Revealed: How floods could hit 8,500 buildings in Dublin by 2100 if climate crisis is not averted


Homes, museums and power stations will be among the thousands of buildings at risk of flooding in Dublin by 2100 if climate change continues unabated, according to a new data visualization.

The 3D visualization of central Dublin shows that if no further action is taken to mitigate the risks of global warming, over 8,500 buildings will be flooded to an average depth of 1.7 meters by the end of the century.

Buildings and areas likely to be damaged by coastal flooding also include hotels and Dublin’s financial district, according to analysis by Cervest, a technology company that assesses the potential climate risk to the assets of businesses, governments and NGOs, such as factories and offices.

The data visualization was released on Thursday to mark the start of the Dublin climate summit.

Cervest said his visualization shows the devastating consequences for cityscapes and infrastructure if nothing is done about global warming, and warned that the physical damage will have social and economic repercussions.

In addition, the analysis only considers the risk of coastal flooding. When other climate risks are factored in – such as extreme heat and wind stress – increasing areas of Dublin will be affected, according to Cervest’s data visualization team.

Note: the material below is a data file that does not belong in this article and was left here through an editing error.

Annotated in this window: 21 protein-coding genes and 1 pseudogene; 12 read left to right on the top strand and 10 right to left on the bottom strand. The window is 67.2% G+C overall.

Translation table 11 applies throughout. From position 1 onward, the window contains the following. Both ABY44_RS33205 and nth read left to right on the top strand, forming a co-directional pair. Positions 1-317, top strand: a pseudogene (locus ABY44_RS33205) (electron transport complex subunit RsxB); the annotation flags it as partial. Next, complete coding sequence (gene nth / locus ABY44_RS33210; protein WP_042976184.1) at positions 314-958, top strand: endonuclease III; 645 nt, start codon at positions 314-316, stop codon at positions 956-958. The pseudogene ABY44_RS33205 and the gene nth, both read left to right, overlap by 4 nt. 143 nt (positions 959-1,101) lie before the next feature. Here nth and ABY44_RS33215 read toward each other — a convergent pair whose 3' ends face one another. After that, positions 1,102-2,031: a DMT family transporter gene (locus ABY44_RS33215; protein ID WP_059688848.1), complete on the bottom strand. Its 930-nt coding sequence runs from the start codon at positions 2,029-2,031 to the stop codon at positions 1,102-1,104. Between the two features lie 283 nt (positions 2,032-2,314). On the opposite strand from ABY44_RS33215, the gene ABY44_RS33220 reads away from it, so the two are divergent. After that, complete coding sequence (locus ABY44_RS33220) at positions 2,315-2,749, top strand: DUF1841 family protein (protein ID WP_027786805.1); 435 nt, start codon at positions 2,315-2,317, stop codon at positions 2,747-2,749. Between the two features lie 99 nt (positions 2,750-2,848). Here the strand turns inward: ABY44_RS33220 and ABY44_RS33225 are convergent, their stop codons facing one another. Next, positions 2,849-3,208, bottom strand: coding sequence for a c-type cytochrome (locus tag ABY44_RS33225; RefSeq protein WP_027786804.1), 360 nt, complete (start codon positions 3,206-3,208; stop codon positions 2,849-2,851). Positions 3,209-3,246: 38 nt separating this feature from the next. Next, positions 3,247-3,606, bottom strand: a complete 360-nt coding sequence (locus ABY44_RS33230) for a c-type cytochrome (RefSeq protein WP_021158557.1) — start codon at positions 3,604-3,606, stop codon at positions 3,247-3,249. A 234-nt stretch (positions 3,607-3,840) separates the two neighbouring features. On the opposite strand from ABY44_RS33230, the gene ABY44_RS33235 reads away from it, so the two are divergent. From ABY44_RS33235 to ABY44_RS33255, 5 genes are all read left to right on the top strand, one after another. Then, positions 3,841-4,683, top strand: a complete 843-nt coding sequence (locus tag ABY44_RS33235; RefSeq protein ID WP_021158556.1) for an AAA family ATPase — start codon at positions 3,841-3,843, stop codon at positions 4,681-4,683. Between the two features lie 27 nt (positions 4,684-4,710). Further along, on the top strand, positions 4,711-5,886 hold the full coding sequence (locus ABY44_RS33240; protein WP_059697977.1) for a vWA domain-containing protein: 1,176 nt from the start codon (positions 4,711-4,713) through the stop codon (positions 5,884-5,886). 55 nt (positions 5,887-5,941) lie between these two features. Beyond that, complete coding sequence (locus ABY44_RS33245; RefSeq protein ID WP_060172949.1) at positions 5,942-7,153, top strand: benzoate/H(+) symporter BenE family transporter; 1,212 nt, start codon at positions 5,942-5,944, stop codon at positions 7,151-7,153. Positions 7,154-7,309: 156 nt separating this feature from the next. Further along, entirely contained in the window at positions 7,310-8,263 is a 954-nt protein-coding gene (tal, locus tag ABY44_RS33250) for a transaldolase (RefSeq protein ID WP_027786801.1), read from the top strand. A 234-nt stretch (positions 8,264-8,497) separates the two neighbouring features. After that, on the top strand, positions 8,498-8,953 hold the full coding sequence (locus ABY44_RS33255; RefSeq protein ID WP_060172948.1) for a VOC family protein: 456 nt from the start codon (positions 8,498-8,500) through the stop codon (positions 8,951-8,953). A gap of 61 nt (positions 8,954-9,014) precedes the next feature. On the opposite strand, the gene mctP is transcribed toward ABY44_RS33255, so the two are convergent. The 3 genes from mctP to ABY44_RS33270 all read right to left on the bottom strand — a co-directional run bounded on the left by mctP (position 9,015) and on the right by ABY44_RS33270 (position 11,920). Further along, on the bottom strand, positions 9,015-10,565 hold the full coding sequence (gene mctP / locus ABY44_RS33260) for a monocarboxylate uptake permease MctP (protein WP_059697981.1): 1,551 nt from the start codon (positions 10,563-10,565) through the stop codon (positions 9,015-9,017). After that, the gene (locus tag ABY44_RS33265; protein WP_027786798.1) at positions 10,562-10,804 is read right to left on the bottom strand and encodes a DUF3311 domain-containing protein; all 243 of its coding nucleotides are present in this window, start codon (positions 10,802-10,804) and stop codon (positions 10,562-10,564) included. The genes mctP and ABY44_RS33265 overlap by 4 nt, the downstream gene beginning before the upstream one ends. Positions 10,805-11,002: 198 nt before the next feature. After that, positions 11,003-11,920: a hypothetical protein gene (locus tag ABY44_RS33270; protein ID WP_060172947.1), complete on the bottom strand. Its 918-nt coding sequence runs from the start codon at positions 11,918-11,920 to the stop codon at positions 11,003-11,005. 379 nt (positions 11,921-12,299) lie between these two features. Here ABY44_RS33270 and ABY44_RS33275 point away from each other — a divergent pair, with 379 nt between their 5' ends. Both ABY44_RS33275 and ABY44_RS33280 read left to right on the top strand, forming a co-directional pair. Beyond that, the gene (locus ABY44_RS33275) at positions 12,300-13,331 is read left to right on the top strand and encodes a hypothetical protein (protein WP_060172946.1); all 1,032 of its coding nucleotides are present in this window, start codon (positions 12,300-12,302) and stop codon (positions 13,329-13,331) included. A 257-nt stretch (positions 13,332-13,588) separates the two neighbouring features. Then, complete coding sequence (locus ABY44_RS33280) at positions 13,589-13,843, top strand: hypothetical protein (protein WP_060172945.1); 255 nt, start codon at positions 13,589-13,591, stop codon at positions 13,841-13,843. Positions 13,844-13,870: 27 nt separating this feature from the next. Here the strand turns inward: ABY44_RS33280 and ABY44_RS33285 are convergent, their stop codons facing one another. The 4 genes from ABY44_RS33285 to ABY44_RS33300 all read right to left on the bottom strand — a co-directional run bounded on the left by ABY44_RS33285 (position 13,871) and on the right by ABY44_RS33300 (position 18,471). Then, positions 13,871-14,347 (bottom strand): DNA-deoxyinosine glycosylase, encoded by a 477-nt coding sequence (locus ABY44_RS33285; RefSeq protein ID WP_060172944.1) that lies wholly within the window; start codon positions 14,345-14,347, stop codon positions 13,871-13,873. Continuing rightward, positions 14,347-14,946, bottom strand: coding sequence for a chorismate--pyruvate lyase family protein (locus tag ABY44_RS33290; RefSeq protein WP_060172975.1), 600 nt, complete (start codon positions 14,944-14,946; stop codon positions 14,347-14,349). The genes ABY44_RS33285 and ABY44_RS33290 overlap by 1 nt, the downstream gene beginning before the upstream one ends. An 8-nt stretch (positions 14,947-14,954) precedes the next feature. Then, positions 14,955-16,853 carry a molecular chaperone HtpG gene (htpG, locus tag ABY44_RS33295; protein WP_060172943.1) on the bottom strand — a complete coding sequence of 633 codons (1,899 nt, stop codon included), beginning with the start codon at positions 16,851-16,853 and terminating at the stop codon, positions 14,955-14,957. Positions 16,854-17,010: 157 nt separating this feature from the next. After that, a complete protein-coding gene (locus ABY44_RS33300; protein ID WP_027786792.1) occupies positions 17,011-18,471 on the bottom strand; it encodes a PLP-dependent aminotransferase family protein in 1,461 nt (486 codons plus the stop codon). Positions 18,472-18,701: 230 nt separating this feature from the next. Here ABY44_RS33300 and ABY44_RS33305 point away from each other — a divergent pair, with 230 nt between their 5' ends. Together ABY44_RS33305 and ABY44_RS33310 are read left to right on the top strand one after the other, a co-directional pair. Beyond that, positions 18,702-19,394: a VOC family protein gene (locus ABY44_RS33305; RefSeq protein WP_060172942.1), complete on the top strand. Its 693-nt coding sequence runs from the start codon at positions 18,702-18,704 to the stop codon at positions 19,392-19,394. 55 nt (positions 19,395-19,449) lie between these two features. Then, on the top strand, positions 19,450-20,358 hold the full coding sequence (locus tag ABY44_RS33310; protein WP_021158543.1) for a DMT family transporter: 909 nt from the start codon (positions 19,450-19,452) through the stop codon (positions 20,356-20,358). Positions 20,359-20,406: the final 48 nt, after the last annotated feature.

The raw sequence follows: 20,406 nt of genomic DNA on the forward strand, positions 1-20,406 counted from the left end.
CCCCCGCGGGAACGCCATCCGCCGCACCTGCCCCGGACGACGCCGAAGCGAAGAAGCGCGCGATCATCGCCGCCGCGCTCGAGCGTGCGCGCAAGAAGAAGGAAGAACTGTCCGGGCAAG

If mitigation policies are soon applied — like implementing national emissions reduction commitments and deforestation pledges — that scenario could change, the visualization team said.

However, they warned that some damage was now inevitable.

“Even if we reach net zero tomorrow, the physical risk from past actions is already embedded in our system,” the team said in a statement alongside the visualization.

Globally, more than £2 trillion worth of tangible assets are already at risk from climate change, the company said, and economic losses linked to global warming are expected to rise to £18.7 trillion by 2050.

Iggy Bassi, Cervest’s founder and CEO, said the company’s insights could be used to pinpoint vulnerabilities and make informed decisions.

“You don’t have to be a climate scientist to understand this striking picture,” he said. “My city will look like this…if we don’t do anything.”

Earlier this week, the World Meteorological Organization issued a new update warning that there is now a 50/50 chance that global temperatures will temporarily reach 1.5 degrees Celsius above pre-industrial levels over the next five years.

The world has already warmed by 1.1°C since pre-industrial temperatures, leaving 1.5°C just 0.4°C away.

Even a temporary surpass of 1.5°C would be a significant moment, as the 2015 Paris Agreement aimed to keep average temperatures no more than 1.5°C above pre-industrial levels to mitigate the worst of climate change damage impede.

Exceeding the 1.5°C threshold for a year does not mean that the Paris Agreement has been broken, as the Paris target refers to the average temperature and excludes natural variations from year to year.

Still, climate experts said the update shows how fast the world is approaching that goal, which is likely to result in even more damage to lives and livelihoods as extreme weather events like flooding become more frequent and severe. Revealed: How floods could hit 8,500 buildings in Dublin by 2100 if climate crisis is not averted

Fry Electronics Team

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